This article catalogues and interprets an underexplored body of Greek and Roman narratives of animals who fall in love with humans. These narratives, unlike myths and fables, purport to tell of events which occur in the real world of their day; they are stories of desire (eros), but not of copulation; and their configurations of desire are characteristically Greco-Roman (the desiring animal is almost always male, and the human object of his desire is a woman or a young man explicitly or implicitly described as beautiful). With their anthropocentric and hierarchically configured models of desire, and their emphasis on the impossibility of fulfillment, these narratives illustrate some lasting Western perspectives on the relationship between animals and humans and on desire itself. Some Native American narratives of animal-human love, emphasizing relationship and kinship, stand in suggestive contrast.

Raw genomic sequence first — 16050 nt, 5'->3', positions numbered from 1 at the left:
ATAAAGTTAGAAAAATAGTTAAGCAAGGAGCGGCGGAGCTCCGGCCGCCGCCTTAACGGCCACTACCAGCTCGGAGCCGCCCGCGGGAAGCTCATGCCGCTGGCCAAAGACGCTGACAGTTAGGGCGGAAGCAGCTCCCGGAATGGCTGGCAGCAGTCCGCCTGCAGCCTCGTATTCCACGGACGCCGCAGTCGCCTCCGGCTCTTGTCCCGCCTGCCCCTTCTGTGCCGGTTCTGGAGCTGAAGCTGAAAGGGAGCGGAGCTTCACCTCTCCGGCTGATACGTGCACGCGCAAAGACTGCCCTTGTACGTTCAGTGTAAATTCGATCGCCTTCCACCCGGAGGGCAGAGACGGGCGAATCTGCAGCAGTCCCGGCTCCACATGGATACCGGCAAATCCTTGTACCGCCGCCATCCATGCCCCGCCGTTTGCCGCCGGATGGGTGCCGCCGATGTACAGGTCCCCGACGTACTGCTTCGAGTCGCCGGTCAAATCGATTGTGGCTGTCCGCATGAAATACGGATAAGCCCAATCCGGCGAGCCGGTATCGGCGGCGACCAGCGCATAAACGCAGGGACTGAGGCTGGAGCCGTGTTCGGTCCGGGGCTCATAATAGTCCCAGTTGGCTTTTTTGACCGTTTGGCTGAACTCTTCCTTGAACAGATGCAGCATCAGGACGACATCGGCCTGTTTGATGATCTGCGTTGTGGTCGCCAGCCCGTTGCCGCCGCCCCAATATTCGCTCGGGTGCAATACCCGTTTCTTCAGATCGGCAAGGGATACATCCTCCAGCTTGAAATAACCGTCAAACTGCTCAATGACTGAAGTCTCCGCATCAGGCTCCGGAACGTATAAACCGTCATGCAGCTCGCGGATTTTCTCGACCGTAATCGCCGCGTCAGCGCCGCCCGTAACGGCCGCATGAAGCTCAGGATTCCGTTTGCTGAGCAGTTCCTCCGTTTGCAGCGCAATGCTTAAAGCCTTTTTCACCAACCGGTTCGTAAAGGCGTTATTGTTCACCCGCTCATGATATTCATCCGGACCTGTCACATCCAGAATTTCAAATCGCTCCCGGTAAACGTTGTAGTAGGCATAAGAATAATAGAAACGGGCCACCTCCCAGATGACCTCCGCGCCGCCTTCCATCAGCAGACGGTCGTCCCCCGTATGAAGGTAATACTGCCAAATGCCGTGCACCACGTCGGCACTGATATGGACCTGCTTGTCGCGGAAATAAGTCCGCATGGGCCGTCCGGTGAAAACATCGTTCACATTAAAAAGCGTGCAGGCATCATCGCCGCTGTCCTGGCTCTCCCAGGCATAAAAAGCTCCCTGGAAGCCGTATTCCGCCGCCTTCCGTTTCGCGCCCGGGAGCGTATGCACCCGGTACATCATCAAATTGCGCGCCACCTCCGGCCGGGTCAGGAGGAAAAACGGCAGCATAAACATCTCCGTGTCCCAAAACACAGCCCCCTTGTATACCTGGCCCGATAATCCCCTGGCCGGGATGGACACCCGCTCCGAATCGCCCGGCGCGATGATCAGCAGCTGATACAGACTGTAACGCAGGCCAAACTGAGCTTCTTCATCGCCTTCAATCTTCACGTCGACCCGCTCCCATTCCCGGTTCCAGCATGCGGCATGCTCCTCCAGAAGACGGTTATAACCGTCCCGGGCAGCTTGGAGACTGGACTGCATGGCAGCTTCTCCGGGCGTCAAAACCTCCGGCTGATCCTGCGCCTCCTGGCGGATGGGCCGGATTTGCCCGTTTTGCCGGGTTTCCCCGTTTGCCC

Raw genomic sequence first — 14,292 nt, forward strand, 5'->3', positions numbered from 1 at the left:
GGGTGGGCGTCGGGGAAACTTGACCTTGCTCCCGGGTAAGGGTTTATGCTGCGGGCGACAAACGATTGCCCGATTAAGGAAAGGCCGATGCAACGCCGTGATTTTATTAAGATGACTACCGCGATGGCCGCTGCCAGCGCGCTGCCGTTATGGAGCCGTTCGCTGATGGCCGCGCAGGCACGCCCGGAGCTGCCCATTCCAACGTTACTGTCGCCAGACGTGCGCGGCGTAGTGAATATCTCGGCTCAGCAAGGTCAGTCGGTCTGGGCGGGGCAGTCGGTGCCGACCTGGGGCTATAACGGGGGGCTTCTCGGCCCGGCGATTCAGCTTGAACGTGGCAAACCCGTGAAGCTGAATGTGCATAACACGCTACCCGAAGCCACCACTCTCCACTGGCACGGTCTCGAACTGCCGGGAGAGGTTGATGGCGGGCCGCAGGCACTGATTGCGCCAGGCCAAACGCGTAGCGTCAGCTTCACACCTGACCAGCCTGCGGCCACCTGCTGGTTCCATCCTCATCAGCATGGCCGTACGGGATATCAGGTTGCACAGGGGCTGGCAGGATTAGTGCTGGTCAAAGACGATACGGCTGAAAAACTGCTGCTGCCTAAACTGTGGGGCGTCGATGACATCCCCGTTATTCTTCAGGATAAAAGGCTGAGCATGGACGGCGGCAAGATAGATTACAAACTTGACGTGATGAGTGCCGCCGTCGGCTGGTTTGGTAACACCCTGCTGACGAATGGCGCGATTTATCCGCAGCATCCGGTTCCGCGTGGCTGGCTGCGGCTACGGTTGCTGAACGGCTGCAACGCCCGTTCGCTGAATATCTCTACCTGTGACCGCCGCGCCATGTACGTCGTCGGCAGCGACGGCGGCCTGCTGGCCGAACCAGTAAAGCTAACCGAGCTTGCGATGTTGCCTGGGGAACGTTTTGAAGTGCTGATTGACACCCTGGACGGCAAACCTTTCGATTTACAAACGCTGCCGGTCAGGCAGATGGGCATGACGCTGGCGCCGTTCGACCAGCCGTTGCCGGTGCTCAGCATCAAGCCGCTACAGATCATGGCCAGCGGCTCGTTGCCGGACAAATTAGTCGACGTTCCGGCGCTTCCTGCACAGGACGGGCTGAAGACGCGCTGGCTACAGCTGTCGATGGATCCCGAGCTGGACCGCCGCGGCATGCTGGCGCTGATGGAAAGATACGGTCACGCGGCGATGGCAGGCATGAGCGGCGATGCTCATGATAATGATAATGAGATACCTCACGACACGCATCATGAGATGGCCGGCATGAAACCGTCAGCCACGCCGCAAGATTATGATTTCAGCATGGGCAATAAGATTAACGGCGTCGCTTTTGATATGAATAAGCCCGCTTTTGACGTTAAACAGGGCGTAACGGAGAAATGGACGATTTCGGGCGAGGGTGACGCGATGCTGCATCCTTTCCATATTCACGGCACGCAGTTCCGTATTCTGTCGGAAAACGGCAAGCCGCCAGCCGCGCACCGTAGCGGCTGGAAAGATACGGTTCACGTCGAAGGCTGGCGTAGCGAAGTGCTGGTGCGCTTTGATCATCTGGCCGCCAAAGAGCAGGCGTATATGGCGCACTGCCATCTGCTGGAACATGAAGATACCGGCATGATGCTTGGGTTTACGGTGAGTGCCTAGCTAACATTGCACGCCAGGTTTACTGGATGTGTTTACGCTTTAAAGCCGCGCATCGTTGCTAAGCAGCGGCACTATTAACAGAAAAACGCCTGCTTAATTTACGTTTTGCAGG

When A Dolphin Loves A Boy: Some Greco-Roman and Native American Love Stories
I gave a preliminary version of this paper at the University of Rostock, and wish to express my warm thanks to fellow participants in the Rostock conference as well as to audiences at Columbia University, the University of New Mexico, and the University of Illinois at Urbana-Champaign, and to Mark Griffith and the anonymous readers for Classical Antiquity.
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Craig A. Williams; When A Dolphin Loves A Boy: Some Greco-Roman and Native American Love Stories. Classical Antiquity 1 April 2013; 32 (1): 200–242. doi: https://doi.org/10.1525/ca.2013.32.1.200
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